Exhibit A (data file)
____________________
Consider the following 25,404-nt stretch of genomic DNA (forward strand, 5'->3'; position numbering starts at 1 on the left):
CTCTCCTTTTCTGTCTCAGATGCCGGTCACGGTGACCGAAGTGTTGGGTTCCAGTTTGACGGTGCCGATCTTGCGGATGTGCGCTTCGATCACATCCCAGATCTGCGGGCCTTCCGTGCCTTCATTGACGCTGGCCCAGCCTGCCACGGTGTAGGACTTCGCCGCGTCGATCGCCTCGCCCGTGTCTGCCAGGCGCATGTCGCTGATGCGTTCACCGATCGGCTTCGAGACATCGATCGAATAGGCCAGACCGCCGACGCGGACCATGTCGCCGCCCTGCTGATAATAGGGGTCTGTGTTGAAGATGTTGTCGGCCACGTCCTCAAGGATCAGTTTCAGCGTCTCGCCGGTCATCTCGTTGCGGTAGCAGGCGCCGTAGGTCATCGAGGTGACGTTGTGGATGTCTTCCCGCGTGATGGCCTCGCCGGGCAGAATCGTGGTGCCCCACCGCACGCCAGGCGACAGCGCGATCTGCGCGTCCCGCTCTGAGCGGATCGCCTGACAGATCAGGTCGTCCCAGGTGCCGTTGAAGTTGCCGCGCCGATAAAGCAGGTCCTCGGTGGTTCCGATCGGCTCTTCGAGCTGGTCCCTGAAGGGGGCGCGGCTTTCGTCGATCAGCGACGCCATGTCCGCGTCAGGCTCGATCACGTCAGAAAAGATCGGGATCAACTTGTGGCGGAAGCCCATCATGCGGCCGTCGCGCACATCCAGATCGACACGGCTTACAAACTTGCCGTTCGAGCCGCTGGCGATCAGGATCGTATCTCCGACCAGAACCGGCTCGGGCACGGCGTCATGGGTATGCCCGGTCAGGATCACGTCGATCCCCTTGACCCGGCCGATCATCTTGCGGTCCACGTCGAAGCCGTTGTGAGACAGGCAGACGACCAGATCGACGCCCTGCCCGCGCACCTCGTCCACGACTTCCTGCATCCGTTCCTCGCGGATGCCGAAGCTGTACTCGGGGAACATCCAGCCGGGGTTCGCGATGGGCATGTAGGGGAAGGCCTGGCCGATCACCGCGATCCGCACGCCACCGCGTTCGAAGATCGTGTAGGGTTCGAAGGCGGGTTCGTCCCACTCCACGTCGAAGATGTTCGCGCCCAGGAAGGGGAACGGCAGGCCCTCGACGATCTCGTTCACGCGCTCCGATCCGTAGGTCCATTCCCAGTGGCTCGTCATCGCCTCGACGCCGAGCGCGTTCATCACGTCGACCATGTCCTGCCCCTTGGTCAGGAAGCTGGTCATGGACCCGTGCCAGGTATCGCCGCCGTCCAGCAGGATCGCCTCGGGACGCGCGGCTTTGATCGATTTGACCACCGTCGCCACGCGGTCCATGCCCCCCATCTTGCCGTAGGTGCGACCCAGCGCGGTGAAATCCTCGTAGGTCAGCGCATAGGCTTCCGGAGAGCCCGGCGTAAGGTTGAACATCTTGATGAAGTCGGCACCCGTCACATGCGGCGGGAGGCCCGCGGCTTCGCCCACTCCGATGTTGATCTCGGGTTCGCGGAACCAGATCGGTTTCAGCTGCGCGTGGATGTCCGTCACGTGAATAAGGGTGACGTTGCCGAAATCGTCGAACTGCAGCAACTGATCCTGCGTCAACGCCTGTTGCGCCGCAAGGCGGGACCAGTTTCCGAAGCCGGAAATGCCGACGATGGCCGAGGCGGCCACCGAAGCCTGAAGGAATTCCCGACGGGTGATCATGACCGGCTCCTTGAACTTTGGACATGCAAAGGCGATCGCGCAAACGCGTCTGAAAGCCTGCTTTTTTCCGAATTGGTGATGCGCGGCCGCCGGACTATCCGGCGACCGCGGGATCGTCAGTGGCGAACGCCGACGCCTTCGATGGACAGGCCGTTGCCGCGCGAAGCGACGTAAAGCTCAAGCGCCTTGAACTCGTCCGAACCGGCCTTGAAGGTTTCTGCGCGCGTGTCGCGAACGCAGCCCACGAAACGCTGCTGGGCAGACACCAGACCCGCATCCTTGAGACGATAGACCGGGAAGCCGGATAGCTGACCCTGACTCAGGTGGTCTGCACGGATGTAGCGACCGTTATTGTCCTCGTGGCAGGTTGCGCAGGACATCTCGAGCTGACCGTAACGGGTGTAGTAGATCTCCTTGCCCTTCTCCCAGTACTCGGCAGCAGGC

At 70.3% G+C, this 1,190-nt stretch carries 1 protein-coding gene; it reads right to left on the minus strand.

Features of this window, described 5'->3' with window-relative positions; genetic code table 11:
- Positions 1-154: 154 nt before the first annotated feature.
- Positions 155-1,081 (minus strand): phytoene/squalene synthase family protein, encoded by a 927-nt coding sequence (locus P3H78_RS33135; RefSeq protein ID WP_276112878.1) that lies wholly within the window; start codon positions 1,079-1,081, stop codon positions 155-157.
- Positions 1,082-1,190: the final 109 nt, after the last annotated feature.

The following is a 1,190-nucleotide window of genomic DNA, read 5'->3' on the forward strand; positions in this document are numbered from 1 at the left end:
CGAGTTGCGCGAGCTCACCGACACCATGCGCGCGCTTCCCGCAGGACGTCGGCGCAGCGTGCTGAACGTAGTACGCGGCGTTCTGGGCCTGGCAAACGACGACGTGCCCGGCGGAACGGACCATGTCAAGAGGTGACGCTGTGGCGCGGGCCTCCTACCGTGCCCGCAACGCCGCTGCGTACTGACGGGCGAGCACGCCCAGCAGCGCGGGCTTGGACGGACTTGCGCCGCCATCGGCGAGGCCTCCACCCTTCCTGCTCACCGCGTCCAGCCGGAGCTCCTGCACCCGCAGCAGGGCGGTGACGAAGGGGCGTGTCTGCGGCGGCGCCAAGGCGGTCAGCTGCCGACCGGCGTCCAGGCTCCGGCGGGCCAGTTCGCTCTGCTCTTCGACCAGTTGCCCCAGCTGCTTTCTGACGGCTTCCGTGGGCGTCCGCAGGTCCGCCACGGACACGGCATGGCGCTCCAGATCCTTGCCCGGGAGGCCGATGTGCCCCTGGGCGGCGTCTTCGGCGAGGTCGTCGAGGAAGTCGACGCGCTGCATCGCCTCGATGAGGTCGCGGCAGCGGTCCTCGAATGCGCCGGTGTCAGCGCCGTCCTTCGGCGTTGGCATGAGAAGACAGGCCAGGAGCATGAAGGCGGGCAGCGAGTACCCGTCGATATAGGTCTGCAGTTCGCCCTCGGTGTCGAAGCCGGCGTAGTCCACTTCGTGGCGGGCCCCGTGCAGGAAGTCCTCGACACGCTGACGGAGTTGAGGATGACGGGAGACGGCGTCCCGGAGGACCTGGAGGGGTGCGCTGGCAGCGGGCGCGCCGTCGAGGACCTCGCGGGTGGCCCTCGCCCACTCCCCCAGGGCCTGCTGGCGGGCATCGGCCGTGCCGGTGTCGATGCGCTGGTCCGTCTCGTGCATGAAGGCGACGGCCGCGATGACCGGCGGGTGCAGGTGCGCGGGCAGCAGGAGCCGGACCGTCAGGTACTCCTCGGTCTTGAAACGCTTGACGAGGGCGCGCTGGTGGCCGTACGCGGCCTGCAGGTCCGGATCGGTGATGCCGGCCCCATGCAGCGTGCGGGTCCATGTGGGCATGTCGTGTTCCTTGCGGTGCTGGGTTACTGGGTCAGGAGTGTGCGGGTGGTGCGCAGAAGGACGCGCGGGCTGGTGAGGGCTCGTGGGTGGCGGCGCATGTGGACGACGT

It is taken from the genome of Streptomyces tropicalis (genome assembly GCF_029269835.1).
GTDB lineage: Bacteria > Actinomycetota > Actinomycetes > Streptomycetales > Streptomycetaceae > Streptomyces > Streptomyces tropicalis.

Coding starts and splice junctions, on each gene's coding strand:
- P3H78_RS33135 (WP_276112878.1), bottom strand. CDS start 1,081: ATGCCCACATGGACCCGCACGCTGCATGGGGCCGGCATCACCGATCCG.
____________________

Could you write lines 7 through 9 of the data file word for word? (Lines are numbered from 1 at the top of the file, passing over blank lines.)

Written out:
- Positions 1,082-1,190: the final 109 nt, after the last annotated feature.

The following is a 1,190-nucleotide window of genomic DNA, read 5'->3' on the forward strand; positions in this document are numbered from 1 at the left end:
CGAGTTGCGCGAGCTCACCGACACCATGCGCGCGCTTCCCGCAGGACGTCGGCGCAGCGTGCTGAACGTAGTACGCGGCGTTCTGGGCCTGGCAAACGACGACGTGCCCGGCGGAACGGACCATGTCAAGAGGTGACGCTGTGGCGCGGGCCTCCTACCGTGCCCGCAACGCCGCTGCGTACTGACGGGCGAGCACGCCCAGCAGCGCGGGCTTGGACGGACTTGCGCCGCCATCGGCGAGGCCTCCACCCTTCCTGCTCACCGCGTCCAGCCGGAGCTCCTGCACCCGCAGCAGGGCGGTGACGAAGGGGCGTGTCTGCGGCGGCGCCAAGGCGGTCAGCTGCCGACCGGCGTCCAGGCTCCGGCGGGCCAGTTCGCTCTGCTCTTCGACCAGTTGCCCCAGCTGCTTTCTGACGGCTTCCGTGGGCGTCCGCAGGTCCGCCACGGACACGGCATGGCGCTCCAGATCCTTGCCCGGGAGGCCGATGTGCCCCTGGGCGGCGTCTTCGGCGAGGTCGTCGAGGAAGTCGACGCGCTGCATCGCCTCGATGAGGTCGCGGCAGCGGTCCTCGAATGCGCCGGTGTCAGCGCCGTCCTTCGGCGTTGGCATGAGAAGACAGGCCAGGAGCATGAAGGCGGGCAGCGAGTACCCGTCGATATAGGTCTGCAGTTCGCCCTCGGTGTCGAAGCCGGCGTAGTCCACTTCGTGGCGGGCCCCGTGCAGGAAGTCCTCGACACGCTGACGGAGTTGAGGATGACGGGAGACGGCGTCCCGGAGGACCTGGAGGGGTGCGCTGGCAGCGGGCGCGCCGTCGAGGACCTCGCGGGTGGCCCTCGCCCACTCCCCCAGGGCCTGCTGGCGGGCATCGGCCGTGCCGGTGTCGATGCGCTGGTCCGTCTCGTGCATGAAGGCGACGGCCGCGATGACCGGCGGGTGCAGGTGCGCGGGCAGCAGGAGCCGGACCGTCAGGTACTCCTCGGTCTTGAAACGCTTGACGAGGGCGCGCTGGTGGCCGTACGCGGCCTGCAGGTCCGGATCGGTGATGCCGGCCCCATGCAGCGTGCGGGTCCATGTGGGCATGTCGTGTTCCTTGCGGTGCTGGGTTACTGGGTCAGGAGTGTGCGGGTGGTGCGCAGAAGGACGCGCGGGCTGGTGAGGGCTCGTGGGTGGCGGCGCATGTGGACGACGT